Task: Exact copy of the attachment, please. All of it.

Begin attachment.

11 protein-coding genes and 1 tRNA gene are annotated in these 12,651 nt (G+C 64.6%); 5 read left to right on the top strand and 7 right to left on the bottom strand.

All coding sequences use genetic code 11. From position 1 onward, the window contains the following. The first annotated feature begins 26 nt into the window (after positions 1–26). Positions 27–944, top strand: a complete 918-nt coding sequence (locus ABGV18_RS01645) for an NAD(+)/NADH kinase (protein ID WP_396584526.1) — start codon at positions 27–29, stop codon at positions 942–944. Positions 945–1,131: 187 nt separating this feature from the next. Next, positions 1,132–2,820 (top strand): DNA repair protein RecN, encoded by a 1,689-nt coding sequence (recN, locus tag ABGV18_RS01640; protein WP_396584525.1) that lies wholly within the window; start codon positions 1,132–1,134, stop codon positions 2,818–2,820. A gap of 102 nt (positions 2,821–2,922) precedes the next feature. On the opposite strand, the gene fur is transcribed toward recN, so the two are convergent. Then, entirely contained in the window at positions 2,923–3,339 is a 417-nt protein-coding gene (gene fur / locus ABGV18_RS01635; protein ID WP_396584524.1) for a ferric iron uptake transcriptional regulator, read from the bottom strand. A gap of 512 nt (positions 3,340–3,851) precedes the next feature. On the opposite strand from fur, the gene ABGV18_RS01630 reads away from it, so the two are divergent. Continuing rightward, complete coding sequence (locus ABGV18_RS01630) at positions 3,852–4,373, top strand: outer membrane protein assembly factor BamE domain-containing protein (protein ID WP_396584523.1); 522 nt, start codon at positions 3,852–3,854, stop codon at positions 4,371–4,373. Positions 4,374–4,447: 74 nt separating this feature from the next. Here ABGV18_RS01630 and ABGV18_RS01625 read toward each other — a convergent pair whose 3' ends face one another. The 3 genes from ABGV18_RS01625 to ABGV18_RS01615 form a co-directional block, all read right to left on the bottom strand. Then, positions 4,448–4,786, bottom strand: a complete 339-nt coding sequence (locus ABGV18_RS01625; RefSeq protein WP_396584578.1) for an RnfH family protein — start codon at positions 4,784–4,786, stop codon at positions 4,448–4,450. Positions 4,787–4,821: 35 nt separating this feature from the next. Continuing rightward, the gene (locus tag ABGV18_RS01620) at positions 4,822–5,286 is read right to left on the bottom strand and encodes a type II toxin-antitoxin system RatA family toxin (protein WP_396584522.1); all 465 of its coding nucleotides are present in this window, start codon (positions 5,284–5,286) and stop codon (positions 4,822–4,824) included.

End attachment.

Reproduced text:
11 protein-coding genes and 1 tRNA gene are annotated in these 12,651 nt (G+C 64.6%); 5 read left to right on the top strand and 7 right to left on the bottom strand.

All coding sequences use genetic code 11. From position 1 onward, the window contains the following. The first annotated feature begins 26 nt into the window (after positions 1–26). Positions 27–944, top strand: a complete 918-nt coding sequence (locus ABGV18_RS01645) for an NAD(+)/NADH kinase (protein ID WP_396584526.1) — start codon at positions 27–29, stop codon at positions 942–944. Positions 945–1,131: 187 nt separating this feature from the next. Next, positions 1,132–2,820 (top strand): DNA repair protein RecN, encoded by a 1,689-nt coding sequence (recN, locus tag ABGV18_RS01640; protein WP_396584525.1) that lies wholly within the window; start codon positions 1,132–1,134, stop codon positions 2,818–2,820. A gap of 102 nt (positions 2,821–2,922) precedes the next feature. On the opposite strand, the gene fur is transcribed toward recN, so the two are convergent. Then, entirely contained in the window at positions 2,923–3,339 is a 417-nt protein-coding gene (gene fur / locus ABGV18_RS01635; protein ID WP_396584524.1) for a ferric iron uptake transcriptional regulator, read from the bottom strand. A gap of 512 nt (positions 3,340–3,851) precedes the next feature. On the opposite strand from fur, the gene ABGV18_RS01630 reads away from it, so the two are divergent. Continuing rightward, complete coding sequence (locus ABGV18_RS01630) at positions 3,852–4,373, top strand: outer membrane protein assembly factor BamE domain-containing protein (protein ID WP_396584523.1); 522 nt, start codon at positions 3,852–3,854, stop codon at positions 4,371–4,373. Positions 4,374–4,447: 74 nt separating this feature from the next. Here ABGV18_RS01630 and ABGV18_RS01625 read toward each other — a convergent pair whose 3' ends face one another. The 3 genes from ABGV18_RS01625 to ABGV18_RS01615 form a co-directional block, all read right to left on the bottom strand. Then, positions 4,448–4,786, bottom strand: a complete 339-nt coding sequence (locus ABGV18_RS01625; RefSeq protein WP_396584578.1) for an RnfH family protein — start codon at positions 4,784–4,786, stop codon at positions 4,448–4,450. Positions 4,787–4,821: 35 nt separating this feature from the next. Continuing rightward, the gene (locus tag ABGV18_RS01620) at positions 4,822–5,286 is read right to left on the bottom strand and encodes a type II toxin-antitoxin system RatA family toxin (protein WP_396584522.1); all 465 of its coding nucleotides are present in this window, start codon (positions 5,284–5,286) and stop codon (positions 4,822–4,824) included.